When more than fifty innocent people were massacred in a Baghdad church two weeks ago, most analysts concluded that the perpetrators were al Qaeda operatives, probably from outside Iraq. But William Dalrymple thinks he knows who’s really responsible for this outrage, and for the recent bomb attacks on Christian suburbs of the city.
I’ll give you a clue: it’s a four-letter word beginning with ‘B’. And for Dalrymple, any Bush will do. Dubya, obviously, since it was he who, by removing Saddam Hussein from power, ‘created a highly radicalised pro-Iranian sectarian killing field, where most of the Iraqi Christian minority has been forced to flee abroad’. Did Bush manage this all by himself, I hear you ask? What about the sectarian killers themselves, or their Iranian backers: don’t they share some responsibility for the violence? Apparently not, since they don’t merit a mention in Dalrymple’s unipolar blame game.
But Dubya’s dad doesn’t escape responsibility either. ‘Before Bush senior took on Saddam for the first time in 1991, there were more than a million Christians in Iraq.’ Notice that, for Dalrymple, this 'taking on' of Saddam comes entirely out of the blue, as if the US president were the sole originator of the first Gulf War. You’d never know that the US intervention, at the head of an international coalition backed by the UN, was in response to Saddam’s unprovoked invasion of a neighbouring country. It’s difficult to see the connection, either, between this action and the declining numbers of Christians in Iraq. Dalrymple’s method here is the familiar nudge-nudge guilt-by-association of the root-causer.
But inevitably, it’s Bush 2 who is made to carry most of the burden for the fate of Iraq’s Christian community: ‘Of the 800,000 Christians still in Iraq when Dubya unleashed the US army on Saddam for the second time, two thirds have fled the country.’ Again, note the implication of direct cause and effect, and the careful elimination of any other causal factors or responsible agents.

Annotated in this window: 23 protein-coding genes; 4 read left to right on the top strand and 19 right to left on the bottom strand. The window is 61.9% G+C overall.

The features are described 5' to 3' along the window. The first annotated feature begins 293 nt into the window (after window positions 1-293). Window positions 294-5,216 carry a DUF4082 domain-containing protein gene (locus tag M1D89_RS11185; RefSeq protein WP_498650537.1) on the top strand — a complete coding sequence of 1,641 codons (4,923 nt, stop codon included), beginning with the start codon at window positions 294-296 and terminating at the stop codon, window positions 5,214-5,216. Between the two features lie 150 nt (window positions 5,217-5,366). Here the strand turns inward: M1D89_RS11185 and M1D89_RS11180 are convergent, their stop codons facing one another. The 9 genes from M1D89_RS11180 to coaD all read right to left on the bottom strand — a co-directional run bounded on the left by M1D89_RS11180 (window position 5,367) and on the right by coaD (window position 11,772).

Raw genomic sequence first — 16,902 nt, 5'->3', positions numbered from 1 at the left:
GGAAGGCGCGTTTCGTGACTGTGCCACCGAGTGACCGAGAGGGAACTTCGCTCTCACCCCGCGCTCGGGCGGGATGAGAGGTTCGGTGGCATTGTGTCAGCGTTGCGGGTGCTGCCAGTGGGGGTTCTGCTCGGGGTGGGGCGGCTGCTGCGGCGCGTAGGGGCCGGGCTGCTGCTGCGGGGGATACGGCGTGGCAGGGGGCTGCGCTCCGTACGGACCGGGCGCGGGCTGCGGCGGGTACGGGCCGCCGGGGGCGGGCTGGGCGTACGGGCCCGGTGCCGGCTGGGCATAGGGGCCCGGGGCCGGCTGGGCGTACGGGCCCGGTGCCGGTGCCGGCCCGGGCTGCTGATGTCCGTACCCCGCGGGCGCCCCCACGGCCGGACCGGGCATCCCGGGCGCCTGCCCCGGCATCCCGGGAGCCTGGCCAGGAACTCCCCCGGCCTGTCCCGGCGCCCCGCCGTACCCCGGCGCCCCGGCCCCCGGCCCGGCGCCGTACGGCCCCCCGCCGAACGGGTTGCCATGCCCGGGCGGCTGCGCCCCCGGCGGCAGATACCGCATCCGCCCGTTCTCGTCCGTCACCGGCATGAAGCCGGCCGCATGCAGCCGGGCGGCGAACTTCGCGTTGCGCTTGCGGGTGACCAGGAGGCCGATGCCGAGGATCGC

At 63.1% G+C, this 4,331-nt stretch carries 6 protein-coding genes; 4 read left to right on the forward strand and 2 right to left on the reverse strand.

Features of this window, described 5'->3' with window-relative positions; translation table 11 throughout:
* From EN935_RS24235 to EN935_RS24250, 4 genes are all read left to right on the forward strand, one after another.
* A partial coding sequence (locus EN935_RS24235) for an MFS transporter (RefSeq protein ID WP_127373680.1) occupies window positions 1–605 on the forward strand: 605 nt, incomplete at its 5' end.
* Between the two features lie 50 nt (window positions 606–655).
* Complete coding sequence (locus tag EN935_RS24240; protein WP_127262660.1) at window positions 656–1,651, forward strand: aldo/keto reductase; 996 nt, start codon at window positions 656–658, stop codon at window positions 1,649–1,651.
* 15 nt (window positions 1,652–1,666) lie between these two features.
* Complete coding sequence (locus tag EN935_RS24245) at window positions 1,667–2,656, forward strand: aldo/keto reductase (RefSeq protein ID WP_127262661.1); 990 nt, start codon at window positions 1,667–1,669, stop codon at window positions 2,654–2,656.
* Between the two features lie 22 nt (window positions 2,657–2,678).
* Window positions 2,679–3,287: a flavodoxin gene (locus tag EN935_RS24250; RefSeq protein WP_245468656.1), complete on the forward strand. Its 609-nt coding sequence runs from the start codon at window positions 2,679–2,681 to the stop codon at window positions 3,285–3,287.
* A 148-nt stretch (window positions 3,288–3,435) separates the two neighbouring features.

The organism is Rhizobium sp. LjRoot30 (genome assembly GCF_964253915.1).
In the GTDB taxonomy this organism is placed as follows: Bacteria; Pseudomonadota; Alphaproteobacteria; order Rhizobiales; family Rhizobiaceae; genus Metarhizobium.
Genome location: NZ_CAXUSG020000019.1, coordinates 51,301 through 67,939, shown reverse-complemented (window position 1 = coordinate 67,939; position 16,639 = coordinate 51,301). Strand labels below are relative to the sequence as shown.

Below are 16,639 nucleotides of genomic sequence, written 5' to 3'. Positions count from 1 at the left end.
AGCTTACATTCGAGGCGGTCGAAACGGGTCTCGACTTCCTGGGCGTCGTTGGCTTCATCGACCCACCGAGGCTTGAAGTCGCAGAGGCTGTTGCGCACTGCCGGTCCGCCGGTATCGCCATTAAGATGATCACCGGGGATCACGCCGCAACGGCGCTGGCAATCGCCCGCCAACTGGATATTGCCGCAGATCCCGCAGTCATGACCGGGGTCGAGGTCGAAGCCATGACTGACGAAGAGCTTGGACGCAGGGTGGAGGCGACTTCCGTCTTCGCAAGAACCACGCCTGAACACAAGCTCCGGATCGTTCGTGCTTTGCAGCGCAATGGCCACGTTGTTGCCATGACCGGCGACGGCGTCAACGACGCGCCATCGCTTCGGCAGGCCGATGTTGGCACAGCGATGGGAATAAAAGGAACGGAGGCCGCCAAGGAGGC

Dalrymple, in passages that recall the fair-minded historian he used to be, does have some interesting things to say about the gradual depletion of the Christian population in Iraq over the centuries, but his main focus is on recent events:
This haemorrhage accelerated after the ill-judged post-9/11 Anglo-American adventures in the Islamic world, and particularly after Bush used the word crusade, which in the eyes of many Muslims implicated the Arab Christians in a wider crusader assault on the Muslim world.
‘Unleashed’ ‘ill-judged’ ‘assault’: Dalrymple's hostility to western policy since 9/11 couldn't be plainer. ‘Adventures’ conjures up, as it is meant to, Victorian imperialist forays into the Middle East and Asia, a theme of much of Dalrymple’s recent historical writing. As with the reference to Kuwait, the intention is to construe these interventions as strategies to advance western interests, rather than as legitimate responses to murderous attacks by others, whether Saddam or al Qaeda.
To cap it all, we’re led to believe that it was the use of a single word – ‘crusade’ – by Bush junior which somehow sealed the fate of Arab Christians. This smacks of the justification offered by those who attacked the Baghdad church. They held innocent Iraqi Christians 'responsible' for the almost-burning of the Koran by an obscure Christian pastor in Florida. It's the logic of the playground bully: your friend called me a rude word, so now I'm going to beat you up. Does Dalrymple agree that Islamic extremists are crazy and irrational when they justify their actions in this way? If he does, I think he should say so, rather than lending credibility to their warped logic.